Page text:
LONDON.- A drawing by Gustav Klimt is to be sold at London Art Week in June. Art historians believe that the drawing of a young girl, referred to as Annerl, is of Klimts little sister, Anna, who had died 10 years previously. The drawing is believed to have been drawn after a photograph and is the main drawing used for the motif of the young girl in Dance in the ceiling painting of the auditorium of the Municipal Theatre in Karlsbad (Karoly Vary). The drawing will be on display revealing a portion of Annas torso, which has been covered up since the 1940s.
Klimts early family life was fraught with poverty and his family was touched by death and mental illness. The Klimt family consisted of Gustav, his parents, four sisters and two younger brothers, and they lived in Baumgarten, a deprived area on the outskirts of Vienna. In 1873 an economic crisis brought on by the crash of the Viennese stock market sent the family even further into poverty, and was followed a year later by the death of his sister, Anna, who was five years old at the time. The death of Anna caused Gustavs mother to have a nervous breakdown. Klara, his eldest sister, was also depressive, and Klimt (who never married) was to spend his entire life in the company of these slightly neurotic women: his mother and two unwed sisters. . . (Kallir 7)
The influence of his family life at such a young age is highly speculative, but it can be assumed that such surroundings had an affect on his art throughout his life. Perhaps his experience of living with all women in the house is a contributing factor to Klimts choice to paint only female figures for the most part (Joshua Watts, 2012).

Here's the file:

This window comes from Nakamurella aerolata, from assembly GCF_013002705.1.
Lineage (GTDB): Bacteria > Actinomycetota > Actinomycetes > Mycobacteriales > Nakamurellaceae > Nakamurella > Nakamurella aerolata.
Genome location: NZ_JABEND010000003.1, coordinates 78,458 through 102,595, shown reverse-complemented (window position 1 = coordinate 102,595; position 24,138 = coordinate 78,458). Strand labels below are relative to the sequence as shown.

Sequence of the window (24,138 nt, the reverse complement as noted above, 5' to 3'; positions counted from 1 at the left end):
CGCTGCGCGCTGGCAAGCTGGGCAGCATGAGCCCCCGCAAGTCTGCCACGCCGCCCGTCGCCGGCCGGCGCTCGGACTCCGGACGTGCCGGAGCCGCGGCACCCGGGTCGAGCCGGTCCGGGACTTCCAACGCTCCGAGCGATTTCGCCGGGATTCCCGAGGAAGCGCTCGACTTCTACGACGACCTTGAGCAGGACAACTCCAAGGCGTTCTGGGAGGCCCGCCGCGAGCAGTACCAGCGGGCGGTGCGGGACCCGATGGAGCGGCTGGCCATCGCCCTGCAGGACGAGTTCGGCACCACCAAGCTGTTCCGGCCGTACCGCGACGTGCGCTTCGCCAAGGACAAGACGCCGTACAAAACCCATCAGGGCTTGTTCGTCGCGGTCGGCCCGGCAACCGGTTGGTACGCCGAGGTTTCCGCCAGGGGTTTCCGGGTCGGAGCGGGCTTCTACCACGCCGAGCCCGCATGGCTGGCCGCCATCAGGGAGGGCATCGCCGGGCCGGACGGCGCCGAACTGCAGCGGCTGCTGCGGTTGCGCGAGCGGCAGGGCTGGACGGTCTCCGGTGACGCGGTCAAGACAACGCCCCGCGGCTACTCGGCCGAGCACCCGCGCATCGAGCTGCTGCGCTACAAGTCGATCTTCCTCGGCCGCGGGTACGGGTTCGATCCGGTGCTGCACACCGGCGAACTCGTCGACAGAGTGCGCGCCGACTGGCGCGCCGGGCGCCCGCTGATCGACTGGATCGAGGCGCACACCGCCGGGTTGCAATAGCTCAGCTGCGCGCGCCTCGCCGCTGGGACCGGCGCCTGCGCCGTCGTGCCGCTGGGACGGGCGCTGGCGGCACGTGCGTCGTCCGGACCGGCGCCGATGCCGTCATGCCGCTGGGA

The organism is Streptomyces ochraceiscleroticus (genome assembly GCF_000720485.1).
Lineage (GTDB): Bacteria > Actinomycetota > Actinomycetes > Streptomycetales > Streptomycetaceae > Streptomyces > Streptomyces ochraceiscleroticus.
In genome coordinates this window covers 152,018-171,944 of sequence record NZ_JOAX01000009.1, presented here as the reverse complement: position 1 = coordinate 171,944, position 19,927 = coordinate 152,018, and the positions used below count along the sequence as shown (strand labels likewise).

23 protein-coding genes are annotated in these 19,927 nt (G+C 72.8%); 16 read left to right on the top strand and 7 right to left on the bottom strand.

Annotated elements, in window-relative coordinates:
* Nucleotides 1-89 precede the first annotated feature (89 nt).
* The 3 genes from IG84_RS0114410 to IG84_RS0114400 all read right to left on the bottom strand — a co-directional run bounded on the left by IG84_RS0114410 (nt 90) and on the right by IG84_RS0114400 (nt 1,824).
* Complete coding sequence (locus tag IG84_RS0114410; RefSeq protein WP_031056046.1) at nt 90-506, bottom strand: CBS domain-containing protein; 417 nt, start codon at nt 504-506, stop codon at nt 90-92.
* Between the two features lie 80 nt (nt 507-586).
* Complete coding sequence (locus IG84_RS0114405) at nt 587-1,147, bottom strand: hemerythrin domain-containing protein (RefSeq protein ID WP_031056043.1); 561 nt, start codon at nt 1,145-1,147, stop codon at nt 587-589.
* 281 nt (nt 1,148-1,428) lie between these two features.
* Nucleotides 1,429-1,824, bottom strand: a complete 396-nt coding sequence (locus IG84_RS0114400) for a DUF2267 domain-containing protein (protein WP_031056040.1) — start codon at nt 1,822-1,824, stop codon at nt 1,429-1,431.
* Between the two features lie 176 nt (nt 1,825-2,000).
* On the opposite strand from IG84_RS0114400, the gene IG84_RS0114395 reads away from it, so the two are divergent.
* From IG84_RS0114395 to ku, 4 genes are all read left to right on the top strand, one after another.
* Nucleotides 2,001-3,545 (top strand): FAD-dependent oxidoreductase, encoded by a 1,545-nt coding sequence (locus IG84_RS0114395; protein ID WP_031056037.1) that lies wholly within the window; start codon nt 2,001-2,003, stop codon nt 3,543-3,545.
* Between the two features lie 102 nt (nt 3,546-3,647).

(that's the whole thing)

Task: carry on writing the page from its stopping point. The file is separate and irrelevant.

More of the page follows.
Emanuel von Baeyer, who will be selling the drawing, will display the work in its entirety for the first time ever. The uncovered panel below the now well-know image reveals a portion of Annas torso, which has been covered up since the 1940s.
London Art Week is an exciting joint venture that unites Master Paintings Week and Master Drawings and Sculpture Week (formerly Master Drawings London). During this years inaugural London Art Week, which takes place from 28th June 5th July 2013, some of the worlds foremost paintings, drawings and sculpture specialists are displaying a diverse range of works from the 1st century BC to the 20th century. By joining together to hold a series of coordinated exhibitions in galleries in St. James and Mayfair, exhibiting fine art dealers are giving collectors, both private and institutional, the opportunity to view of some of the finest works available on the market.